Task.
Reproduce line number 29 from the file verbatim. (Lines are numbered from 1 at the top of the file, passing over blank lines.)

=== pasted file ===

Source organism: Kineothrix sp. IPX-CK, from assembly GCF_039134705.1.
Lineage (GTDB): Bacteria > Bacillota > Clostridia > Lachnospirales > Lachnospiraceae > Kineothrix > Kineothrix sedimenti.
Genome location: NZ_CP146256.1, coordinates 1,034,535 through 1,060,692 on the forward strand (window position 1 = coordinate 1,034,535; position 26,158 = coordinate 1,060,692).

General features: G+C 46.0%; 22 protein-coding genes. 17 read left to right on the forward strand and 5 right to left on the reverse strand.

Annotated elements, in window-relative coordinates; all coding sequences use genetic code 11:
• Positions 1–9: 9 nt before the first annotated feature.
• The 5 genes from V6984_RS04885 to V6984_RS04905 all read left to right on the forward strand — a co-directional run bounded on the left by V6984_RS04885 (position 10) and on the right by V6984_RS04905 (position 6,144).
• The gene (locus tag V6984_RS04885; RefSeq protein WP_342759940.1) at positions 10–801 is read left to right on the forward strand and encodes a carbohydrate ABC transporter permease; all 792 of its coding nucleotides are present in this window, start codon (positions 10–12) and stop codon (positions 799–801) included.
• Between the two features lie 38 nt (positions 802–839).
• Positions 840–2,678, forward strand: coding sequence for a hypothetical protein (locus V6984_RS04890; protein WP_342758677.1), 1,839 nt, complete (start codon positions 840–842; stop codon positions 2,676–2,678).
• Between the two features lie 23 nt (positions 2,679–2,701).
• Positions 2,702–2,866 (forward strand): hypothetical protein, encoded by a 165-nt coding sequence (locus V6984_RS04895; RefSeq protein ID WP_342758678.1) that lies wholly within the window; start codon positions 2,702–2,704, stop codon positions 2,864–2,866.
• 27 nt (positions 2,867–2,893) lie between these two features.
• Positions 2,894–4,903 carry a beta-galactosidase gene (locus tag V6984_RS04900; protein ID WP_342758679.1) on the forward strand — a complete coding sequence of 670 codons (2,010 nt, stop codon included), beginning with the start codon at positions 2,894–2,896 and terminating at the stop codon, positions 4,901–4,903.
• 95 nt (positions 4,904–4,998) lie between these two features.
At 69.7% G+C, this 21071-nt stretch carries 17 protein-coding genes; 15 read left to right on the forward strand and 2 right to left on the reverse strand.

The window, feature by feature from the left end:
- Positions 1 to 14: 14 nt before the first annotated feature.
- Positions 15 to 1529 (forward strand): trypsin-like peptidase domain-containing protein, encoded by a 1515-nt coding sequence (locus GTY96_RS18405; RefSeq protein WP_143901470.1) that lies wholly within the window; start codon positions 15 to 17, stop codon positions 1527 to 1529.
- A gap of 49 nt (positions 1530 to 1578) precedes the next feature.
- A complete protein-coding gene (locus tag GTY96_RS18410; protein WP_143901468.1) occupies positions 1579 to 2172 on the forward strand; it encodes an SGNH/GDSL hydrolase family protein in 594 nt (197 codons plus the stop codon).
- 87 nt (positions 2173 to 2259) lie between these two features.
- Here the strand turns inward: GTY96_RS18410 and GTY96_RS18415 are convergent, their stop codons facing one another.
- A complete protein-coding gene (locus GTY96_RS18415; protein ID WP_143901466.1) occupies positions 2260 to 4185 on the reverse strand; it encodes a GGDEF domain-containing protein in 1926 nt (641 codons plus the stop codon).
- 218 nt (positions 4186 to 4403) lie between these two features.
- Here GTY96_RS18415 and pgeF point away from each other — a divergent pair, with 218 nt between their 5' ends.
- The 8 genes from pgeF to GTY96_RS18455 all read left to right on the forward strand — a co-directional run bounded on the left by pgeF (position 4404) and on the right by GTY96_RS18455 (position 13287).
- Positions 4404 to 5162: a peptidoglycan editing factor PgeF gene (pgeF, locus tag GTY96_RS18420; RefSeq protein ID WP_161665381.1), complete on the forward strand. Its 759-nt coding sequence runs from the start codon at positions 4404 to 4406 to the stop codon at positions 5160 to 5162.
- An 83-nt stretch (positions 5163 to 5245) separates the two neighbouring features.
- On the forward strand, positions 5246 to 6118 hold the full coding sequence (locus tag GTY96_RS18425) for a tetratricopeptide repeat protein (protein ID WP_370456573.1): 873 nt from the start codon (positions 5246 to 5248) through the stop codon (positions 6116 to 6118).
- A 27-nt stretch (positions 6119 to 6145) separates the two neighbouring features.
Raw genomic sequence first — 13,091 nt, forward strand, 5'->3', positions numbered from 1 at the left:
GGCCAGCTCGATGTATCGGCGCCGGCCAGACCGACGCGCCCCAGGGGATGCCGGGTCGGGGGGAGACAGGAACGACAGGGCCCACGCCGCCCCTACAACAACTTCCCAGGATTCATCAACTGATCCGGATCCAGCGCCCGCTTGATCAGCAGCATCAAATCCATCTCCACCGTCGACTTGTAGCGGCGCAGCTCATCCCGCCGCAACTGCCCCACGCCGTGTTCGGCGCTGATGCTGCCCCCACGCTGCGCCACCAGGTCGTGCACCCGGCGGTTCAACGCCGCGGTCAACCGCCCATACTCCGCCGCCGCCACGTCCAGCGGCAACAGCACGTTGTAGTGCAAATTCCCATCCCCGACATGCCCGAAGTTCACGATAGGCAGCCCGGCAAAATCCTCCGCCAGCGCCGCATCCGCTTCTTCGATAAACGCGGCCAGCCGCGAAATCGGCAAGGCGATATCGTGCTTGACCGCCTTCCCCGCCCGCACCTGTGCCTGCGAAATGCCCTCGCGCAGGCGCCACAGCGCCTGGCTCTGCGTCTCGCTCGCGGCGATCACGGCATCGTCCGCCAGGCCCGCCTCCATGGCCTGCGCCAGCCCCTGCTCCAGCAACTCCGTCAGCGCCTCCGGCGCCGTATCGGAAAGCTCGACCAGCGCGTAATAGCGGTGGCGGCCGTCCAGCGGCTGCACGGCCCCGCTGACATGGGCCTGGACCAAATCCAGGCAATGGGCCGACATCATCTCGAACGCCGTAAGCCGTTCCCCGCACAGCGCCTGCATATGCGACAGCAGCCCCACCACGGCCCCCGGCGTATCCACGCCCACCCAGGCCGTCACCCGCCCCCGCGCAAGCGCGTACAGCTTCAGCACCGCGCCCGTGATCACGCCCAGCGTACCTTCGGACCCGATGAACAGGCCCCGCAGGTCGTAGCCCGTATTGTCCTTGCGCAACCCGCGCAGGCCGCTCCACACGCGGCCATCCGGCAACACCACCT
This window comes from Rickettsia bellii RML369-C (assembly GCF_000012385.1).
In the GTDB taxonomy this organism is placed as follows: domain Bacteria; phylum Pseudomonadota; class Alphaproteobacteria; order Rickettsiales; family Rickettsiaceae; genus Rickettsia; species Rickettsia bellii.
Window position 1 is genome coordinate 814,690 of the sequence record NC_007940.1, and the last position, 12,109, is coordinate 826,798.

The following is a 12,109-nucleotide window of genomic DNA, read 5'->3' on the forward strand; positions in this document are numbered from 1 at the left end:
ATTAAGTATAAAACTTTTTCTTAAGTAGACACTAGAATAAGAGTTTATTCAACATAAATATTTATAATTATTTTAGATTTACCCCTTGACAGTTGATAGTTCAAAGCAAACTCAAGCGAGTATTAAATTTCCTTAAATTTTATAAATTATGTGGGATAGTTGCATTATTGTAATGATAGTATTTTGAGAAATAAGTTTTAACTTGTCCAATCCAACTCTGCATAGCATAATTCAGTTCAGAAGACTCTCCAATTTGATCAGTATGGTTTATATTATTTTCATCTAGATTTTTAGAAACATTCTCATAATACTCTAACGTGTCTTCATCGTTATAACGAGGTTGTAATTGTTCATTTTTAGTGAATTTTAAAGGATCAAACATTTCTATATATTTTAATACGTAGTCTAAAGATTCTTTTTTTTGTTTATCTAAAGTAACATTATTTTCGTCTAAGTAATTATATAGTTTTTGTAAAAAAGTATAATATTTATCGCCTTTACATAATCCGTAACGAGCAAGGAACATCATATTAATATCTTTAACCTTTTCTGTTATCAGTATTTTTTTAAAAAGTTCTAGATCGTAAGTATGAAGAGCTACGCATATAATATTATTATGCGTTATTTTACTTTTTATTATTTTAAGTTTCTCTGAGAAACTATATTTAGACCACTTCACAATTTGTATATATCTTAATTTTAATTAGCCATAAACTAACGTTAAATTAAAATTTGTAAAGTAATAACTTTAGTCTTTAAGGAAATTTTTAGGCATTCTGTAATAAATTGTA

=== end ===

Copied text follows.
- An 83-nt stretch (positions 5163 to 5245) separates the two neighbouring features.